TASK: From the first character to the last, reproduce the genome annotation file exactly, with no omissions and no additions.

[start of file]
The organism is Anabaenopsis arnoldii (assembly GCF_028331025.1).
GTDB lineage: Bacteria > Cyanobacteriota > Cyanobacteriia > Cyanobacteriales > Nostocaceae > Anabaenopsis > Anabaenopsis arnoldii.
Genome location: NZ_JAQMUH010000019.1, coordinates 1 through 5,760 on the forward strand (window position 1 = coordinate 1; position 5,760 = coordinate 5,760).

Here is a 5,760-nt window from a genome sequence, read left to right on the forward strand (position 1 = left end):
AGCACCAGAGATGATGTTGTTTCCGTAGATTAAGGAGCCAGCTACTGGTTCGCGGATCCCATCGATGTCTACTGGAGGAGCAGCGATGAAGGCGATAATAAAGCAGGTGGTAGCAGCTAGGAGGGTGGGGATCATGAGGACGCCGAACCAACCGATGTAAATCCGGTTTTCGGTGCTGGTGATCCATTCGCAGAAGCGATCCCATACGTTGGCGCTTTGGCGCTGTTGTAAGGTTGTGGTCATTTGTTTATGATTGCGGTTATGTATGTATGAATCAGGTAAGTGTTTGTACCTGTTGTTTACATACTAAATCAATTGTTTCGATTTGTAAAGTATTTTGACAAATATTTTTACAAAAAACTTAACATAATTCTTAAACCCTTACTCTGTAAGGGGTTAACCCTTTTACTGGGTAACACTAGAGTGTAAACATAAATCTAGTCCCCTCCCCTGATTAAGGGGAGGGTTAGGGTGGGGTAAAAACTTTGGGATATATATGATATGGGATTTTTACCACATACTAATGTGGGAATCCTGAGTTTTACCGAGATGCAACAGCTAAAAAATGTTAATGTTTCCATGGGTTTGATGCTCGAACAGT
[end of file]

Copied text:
The organism is Anabaenopsis arnoldii (assembly GCF_028331025.1).
GTDB lineage: Bacteria > Cyanobacteriota > Cyanobacteriia > Cyanobacteriales > Nostocaceae > Anabaenopsis > Anabaenopsis arnoldii.
Genome location: NZ_JAQMUH010000019.1, coordinates 1 through 5,760 on the forward strand (window position 1 = coordinate 1; position 5,760 = coordinate 5,760).

Here is a 5,760-nt window from a genome sequence, read left to right on the forward strand (position 1 = left end):
AGCACCAGAGATGATGTTGTTTCCGTAGATTAAGGAGCCAGCTACTGGTTCGCGGATCCCATCGATGTCTACTGGAGGAGCAGCGATGAAGGCGATAATAAAGCAGGTGGTAGCAGCTAGGAGGGTGGGGATCATGAGGACGCCGAACCAACCGATGTAAATCCGGTTTTCGGTGCTGGTGATCCATTCGCAGAAGCGATCCCATACGTTGGCGCTTTGGCGCTGTTGTAAGGTTGTGGTCATTTGTTTATGATTGCGGTTATGTATGTATGAATCAGGTAAGTGTTTGTACCTGTTGTTTACATACTAAATCAATTGTTTCGATTTGTAAAGTATTTTGACAAATATTTTTACAAAAAACTTAACATAATTCTTAAACCCTTACTCTGTAAGGGGTTAACCCTTTTACTGGGTAACACTAGAGTGTAAACATAAATCTAGTCCCCTCCCCTGATTAAGGGGAGGGTTAGGGTGGGGTAAAAACTTTGGGATATATATGATATGGGATTTTTACCACATACTAATGTGGGAATCCTGAGTTTTACCGAGATGCAACAGCTAAAAAATGTTAATGTTTCCATGGGTTTGATGCTCGAACAGT